Early calendar 2014 advertising experienced a slower start across our print, broadcast and digital platforms. The impact of the severe winter weather across most of the country on consumer spending has been widely reported and we experienced related softness in ad categories such as food and beauty, professional services and home furnishing. That said, we are experiencing a much more positive advertising trend as we enter the fourth quarter of fiscal 2014. Our local television advertising business is pacing up, demand for our digital inventory is strong and declines in magazine advertising are moderating. As a reminder, industry experts have predicted full year calendar 2014 magazine and digital advertising performance will resemble that of calendar 2013. We also expect a significant increase in television advertising from the midterm elections this coming fall.

Additionally, our ongoing execution of strategies to grow new revenue sources is delivering results. Our branded products continued to perform well at retail, translating into revenue and profit growth for our brand licensing business. In the television activity, profit contribution from retransmission fees is at record levels and continues to grow.

As we detailed on these calls, at our investor presentations and one-on-one meetings, we manage our business to produce growth that's sustainable over the long term and we have a proven track record of outperforming our industries over time. With that said, we expect to deliver higher revenue and a double-digit growth in earnings per share for our fourth fiscal quarter of 2014. That's the period we're currently in, that will end on June 30.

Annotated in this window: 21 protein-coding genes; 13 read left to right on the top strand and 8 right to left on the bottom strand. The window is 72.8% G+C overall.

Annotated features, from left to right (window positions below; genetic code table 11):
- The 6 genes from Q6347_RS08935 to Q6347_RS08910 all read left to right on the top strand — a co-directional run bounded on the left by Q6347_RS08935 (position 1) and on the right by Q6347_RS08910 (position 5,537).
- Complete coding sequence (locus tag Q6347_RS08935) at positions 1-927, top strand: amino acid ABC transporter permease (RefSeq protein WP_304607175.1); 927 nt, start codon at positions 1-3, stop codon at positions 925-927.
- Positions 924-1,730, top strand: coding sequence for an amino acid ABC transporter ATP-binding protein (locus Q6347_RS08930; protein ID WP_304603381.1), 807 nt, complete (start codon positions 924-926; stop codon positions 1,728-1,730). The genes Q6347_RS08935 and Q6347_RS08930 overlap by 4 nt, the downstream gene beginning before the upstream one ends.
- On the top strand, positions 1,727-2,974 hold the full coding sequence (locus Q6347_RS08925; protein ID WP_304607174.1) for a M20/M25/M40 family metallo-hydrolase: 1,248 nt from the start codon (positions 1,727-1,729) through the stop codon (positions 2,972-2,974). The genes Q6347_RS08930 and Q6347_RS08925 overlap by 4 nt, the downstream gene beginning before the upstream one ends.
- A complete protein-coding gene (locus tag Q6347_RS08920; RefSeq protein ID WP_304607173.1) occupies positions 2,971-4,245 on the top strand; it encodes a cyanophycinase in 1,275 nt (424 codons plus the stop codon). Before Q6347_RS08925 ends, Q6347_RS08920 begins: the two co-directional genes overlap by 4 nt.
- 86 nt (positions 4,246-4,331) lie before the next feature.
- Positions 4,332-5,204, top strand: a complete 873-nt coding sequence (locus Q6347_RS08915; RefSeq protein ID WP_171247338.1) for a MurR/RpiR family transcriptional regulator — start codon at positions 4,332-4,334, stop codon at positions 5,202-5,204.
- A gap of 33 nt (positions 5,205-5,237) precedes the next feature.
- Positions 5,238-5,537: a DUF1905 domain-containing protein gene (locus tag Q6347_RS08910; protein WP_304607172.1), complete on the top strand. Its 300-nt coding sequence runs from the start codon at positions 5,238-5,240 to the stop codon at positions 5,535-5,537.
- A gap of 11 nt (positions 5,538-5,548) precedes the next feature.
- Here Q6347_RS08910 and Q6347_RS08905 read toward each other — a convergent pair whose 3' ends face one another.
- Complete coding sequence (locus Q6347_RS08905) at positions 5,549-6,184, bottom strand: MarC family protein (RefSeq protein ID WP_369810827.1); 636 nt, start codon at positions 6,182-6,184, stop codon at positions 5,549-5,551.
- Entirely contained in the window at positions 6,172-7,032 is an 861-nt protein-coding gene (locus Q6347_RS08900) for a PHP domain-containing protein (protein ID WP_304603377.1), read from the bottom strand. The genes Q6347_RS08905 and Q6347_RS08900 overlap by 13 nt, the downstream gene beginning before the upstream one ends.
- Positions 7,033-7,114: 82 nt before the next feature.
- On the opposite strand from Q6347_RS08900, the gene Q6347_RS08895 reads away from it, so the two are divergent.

Now let's take a closer look at our 2 major business activities, beginning with our National Media Group. Fiscal 2014 third quarter performance for National Media Group was mixed, with declines in print and digital advertising revenue partially offset by growth in both circulation and brand licensing.

Starting with advertising performance in the quarter, 3 categories: food, beauty and financial services, were responsible for more than 75% of our total advertising decline. Meredith was not isolated in this circumstance, as the latest data from Publishers Information Bureau reveals the magazine industry, as a whole, also experienced declines in these categories.

The pets, non-prescription drug and entertainment categories were stronger in our third quarter. Importantly, we grew our share of magazine advertising revenue in our competitive set by 1 full point to 40%, again according to the most recent data from Publishers Information Bureau.